What is Sustainable Fishery?


A sustainable fishery is one that is harvested at a sustainable rate to ensure that the fish population does not decline over time as a result of fishing methods or practices.


The study of sustainability in fisheries combines the observation of fish population makeup with the implementation of practical strategies to sustain fish stock. Overfishing, as well as issues such as individual fishing quotas and the curtailment of destructive and illegal fishing practices are addressed.


Researchers, scientists and activists are currently taking many steps to address the issues that most affect sustainable fisheries, such as:


  • Lobbying for appropriate laws and policies
  • Setting up protected areas
  • Restoring collapsed fisheries
  • Incorporating all externalities involved in harvesting marine ecosystems into fishery economics
  • Educating stakeholders and the public
  • Developing independent certification programs


Ray Hilborn, of the University of Washington, has presented three ways of defining a sustainable fishery, which are widely accepted:


  • Long term constant yield – this is the idea that undisturbed nature establishes a steady state. “Properly done, fishing at up to maximum sustainable yield allows nature to adjust to a new steady state,” says Hilborn – “. . .without compromising future harvests”.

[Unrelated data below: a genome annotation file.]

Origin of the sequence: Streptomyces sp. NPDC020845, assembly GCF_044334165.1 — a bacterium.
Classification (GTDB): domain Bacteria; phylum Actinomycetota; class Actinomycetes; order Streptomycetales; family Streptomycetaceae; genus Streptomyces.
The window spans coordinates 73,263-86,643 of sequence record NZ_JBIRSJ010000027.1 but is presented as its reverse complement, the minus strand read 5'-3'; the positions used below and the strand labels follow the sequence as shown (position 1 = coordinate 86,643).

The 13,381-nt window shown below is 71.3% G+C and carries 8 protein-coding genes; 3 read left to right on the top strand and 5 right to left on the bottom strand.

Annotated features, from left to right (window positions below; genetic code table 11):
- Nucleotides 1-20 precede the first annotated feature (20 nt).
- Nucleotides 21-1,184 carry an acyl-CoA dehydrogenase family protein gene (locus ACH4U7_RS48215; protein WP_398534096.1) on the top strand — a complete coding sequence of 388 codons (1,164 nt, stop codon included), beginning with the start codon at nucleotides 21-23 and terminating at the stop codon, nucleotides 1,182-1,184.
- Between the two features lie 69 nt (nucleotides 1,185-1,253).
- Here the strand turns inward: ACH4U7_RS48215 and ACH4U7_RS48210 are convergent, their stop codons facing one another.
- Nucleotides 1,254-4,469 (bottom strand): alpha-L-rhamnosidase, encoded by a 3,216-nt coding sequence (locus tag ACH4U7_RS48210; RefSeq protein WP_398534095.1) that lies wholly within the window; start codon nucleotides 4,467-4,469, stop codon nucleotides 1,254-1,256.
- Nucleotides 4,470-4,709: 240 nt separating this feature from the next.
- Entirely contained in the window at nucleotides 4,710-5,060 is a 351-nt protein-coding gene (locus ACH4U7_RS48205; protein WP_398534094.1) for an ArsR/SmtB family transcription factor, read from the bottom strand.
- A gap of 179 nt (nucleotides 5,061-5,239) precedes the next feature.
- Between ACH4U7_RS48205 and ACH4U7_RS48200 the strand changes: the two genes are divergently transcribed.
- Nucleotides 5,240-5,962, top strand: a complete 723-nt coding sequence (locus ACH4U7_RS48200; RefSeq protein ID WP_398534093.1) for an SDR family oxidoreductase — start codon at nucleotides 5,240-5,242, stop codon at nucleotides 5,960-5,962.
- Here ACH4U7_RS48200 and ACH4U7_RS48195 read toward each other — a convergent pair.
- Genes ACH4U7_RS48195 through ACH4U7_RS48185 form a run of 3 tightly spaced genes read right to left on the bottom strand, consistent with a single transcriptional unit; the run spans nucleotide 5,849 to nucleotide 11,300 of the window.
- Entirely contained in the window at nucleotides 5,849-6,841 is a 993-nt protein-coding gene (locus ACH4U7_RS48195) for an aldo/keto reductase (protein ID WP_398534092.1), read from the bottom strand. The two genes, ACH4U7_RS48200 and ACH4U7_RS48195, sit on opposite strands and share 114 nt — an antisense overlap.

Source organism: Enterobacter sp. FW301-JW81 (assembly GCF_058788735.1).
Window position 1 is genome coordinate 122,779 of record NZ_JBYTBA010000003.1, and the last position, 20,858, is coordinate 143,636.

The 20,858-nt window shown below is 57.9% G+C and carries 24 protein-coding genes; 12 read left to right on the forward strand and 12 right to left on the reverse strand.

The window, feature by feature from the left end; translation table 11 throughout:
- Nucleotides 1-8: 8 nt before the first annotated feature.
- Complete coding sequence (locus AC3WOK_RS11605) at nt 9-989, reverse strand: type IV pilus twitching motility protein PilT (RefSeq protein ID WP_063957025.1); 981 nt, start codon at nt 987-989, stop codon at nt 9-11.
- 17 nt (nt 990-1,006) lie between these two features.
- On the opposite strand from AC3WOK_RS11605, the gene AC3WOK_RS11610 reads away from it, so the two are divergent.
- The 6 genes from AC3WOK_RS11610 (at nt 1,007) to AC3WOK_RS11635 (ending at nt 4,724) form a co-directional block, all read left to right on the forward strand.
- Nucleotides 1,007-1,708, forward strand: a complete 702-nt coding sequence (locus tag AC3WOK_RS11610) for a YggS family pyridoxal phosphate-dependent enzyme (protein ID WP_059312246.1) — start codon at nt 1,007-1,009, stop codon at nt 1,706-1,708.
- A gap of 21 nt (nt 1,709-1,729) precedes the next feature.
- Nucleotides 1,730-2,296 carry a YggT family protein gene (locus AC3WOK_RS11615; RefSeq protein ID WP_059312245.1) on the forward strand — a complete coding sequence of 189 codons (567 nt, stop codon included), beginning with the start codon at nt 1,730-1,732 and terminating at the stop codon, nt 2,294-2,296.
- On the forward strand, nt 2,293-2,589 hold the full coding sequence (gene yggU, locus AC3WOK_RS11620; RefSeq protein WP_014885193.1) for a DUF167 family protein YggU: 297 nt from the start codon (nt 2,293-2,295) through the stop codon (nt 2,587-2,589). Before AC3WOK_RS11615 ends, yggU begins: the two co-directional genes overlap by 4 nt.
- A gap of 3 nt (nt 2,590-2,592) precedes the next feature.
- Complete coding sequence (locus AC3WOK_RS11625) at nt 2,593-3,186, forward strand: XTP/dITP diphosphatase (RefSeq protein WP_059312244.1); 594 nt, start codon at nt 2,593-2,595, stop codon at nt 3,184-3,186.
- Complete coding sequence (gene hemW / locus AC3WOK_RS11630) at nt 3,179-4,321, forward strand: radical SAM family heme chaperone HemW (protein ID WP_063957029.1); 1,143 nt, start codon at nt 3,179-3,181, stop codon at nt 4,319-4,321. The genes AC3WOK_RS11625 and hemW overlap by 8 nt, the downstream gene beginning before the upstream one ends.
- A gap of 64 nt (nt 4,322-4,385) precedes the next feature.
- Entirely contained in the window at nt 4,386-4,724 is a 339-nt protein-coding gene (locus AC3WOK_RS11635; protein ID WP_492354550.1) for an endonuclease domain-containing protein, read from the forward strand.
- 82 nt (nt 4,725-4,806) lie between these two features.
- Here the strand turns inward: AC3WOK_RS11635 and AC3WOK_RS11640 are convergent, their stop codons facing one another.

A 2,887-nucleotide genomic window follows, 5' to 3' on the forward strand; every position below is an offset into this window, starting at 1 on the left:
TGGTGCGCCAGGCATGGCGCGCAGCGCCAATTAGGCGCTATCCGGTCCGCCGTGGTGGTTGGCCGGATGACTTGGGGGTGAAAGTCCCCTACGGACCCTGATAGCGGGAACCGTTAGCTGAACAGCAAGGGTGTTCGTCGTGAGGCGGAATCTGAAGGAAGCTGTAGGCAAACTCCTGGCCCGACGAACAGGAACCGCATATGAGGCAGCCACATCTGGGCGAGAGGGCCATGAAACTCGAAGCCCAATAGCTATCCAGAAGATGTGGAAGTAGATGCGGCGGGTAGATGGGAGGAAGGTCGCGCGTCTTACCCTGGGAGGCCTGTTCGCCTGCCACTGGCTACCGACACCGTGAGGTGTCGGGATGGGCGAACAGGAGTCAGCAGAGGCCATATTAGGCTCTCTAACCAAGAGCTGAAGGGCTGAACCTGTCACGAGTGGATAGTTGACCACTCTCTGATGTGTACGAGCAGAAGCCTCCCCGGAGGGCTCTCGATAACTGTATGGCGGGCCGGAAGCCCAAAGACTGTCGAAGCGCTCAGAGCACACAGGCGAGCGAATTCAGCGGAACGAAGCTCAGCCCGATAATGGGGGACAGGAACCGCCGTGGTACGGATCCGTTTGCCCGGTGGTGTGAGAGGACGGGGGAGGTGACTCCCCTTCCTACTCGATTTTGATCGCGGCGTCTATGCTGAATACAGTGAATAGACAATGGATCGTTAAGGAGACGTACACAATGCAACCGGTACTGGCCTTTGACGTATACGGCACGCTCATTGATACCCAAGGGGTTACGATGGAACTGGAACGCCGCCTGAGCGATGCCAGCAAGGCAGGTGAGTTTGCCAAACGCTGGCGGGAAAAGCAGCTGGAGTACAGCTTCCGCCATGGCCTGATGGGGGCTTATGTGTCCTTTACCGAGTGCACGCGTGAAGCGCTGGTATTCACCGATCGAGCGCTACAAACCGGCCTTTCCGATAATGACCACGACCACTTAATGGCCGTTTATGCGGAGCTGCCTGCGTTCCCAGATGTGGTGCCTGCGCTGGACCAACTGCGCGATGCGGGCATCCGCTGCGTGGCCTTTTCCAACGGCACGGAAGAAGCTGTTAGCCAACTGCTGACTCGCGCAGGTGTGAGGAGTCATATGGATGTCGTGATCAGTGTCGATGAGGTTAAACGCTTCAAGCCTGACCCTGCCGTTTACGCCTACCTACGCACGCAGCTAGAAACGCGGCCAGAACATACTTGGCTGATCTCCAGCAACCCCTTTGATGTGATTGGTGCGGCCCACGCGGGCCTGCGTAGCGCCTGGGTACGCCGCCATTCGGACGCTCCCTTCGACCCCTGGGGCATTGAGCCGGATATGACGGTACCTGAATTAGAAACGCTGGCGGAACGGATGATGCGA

• Preserving intergenerational equity – this acknowledges natural fluctuations and regards as unsustainable only those practices that damage the genetic structure, destroy habitat or deplete stock levels.
  • Providing rebuilding – rebuilding takes only one generation.


The primary concerns in creating sustainability are that overexploitation and growth of recruitment overfishing are currently resulting in the loss of significant potential yield. Researchers fear that the stock structure may erode to the point where it loses its diversity and resilience. There is also concern today that ecosystems and their economic infrastructures will cycle between collapse and recovery – and that each time they do so, the systems will be less productive. This may throw the ocean’s ecosystems off balance and cause an overall collapse in the chain.

Properly done, fishing at up to maximum sustainable yield allows nature to adjust to a new steady state


Jack Mackerel – A Case Study